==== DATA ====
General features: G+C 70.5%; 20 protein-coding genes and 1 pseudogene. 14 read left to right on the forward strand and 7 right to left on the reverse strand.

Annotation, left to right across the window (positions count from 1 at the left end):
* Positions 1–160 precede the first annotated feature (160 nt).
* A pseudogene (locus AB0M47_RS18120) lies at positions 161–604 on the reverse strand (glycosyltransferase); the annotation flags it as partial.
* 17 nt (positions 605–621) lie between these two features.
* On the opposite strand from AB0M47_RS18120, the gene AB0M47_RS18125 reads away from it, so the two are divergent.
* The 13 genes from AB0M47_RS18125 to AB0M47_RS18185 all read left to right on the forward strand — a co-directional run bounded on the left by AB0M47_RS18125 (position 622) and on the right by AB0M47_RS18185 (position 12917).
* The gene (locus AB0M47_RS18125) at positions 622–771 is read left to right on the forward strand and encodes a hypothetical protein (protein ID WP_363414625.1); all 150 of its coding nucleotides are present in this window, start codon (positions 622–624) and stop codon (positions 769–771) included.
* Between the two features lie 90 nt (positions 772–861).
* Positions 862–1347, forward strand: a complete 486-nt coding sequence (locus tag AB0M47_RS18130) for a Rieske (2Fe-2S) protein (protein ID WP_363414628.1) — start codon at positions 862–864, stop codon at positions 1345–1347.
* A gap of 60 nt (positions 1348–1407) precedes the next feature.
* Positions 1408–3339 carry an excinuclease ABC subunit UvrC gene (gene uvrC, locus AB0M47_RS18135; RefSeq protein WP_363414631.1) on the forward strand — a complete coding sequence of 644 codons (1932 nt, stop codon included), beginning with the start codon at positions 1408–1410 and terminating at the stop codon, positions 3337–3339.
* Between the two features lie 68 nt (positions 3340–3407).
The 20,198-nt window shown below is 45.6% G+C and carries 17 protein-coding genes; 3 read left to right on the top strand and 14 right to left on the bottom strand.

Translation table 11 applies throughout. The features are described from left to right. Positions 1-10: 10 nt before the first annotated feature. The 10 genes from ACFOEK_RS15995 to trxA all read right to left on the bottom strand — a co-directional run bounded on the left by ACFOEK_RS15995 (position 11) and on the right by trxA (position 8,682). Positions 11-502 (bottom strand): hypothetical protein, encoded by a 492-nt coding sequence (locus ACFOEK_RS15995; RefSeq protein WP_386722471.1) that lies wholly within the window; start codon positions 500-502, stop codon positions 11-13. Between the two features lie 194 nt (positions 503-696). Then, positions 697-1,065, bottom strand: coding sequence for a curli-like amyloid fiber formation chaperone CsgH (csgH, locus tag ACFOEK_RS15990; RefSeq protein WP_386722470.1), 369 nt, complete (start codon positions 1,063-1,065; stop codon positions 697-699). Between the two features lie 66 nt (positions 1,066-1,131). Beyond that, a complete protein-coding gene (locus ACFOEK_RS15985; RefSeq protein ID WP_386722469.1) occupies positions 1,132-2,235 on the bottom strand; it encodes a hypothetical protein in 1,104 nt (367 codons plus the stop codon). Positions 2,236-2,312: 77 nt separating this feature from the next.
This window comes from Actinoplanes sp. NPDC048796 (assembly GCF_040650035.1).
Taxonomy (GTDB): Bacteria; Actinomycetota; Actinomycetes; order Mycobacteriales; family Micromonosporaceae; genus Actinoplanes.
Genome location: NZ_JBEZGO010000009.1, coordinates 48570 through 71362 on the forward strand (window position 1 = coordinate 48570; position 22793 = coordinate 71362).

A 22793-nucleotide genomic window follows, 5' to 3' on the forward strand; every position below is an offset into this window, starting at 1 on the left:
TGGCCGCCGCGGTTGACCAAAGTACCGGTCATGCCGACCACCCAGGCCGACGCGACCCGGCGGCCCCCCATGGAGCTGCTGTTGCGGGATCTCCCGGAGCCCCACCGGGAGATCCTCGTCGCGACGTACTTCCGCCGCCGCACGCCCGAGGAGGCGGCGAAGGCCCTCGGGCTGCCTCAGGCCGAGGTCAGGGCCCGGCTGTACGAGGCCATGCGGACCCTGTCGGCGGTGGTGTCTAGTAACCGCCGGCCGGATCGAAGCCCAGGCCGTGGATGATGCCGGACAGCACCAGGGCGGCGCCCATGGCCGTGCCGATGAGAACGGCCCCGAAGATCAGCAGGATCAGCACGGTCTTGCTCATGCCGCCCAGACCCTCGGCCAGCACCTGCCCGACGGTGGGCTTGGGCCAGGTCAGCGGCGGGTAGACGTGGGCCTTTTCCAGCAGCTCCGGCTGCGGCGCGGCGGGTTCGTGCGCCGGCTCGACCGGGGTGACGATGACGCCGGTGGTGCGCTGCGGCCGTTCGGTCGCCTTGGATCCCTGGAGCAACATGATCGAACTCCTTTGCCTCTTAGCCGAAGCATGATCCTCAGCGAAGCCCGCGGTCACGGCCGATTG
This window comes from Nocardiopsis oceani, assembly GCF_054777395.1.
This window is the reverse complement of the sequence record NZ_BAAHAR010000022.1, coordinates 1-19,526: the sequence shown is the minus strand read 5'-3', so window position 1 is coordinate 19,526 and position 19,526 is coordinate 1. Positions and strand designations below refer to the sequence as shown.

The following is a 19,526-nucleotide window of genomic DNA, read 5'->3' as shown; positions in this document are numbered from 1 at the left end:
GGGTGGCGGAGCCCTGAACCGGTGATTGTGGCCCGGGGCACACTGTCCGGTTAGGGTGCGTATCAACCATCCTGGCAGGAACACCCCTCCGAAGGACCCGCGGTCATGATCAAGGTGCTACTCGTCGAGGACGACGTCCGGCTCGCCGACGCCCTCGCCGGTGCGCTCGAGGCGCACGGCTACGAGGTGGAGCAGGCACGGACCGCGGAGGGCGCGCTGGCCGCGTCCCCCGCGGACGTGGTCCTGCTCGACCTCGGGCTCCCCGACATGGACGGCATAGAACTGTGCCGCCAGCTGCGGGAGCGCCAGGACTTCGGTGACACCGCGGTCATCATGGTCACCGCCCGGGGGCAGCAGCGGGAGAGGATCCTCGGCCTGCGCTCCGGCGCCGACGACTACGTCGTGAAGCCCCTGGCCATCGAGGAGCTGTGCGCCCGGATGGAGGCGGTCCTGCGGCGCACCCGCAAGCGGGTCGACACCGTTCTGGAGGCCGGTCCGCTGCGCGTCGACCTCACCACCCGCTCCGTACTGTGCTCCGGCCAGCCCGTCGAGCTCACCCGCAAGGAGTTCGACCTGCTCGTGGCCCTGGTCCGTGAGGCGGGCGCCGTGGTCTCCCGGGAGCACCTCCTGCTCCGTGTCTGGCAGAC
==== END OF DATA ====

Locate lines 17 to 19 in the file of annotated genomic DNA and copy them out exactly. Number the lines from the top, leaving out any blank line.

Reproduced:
Taxonomy (GTDB): Bacteria; Actinomycetota; Actinomycetes; order Mycobacteriales; family Micromonosporaceae; genus Actinoplanes.
Genome location: NZ_JBEZGO010000009.1, coordinates 48570 through 71362 on the forward strand (window position 1 = coordinate 48570; position 22793 = coordinate 71362).

A 22793-nucleotide genomic window follows, 5' to 3' on the forward strand; every position below is an offset into this window, starting at 1 on the left: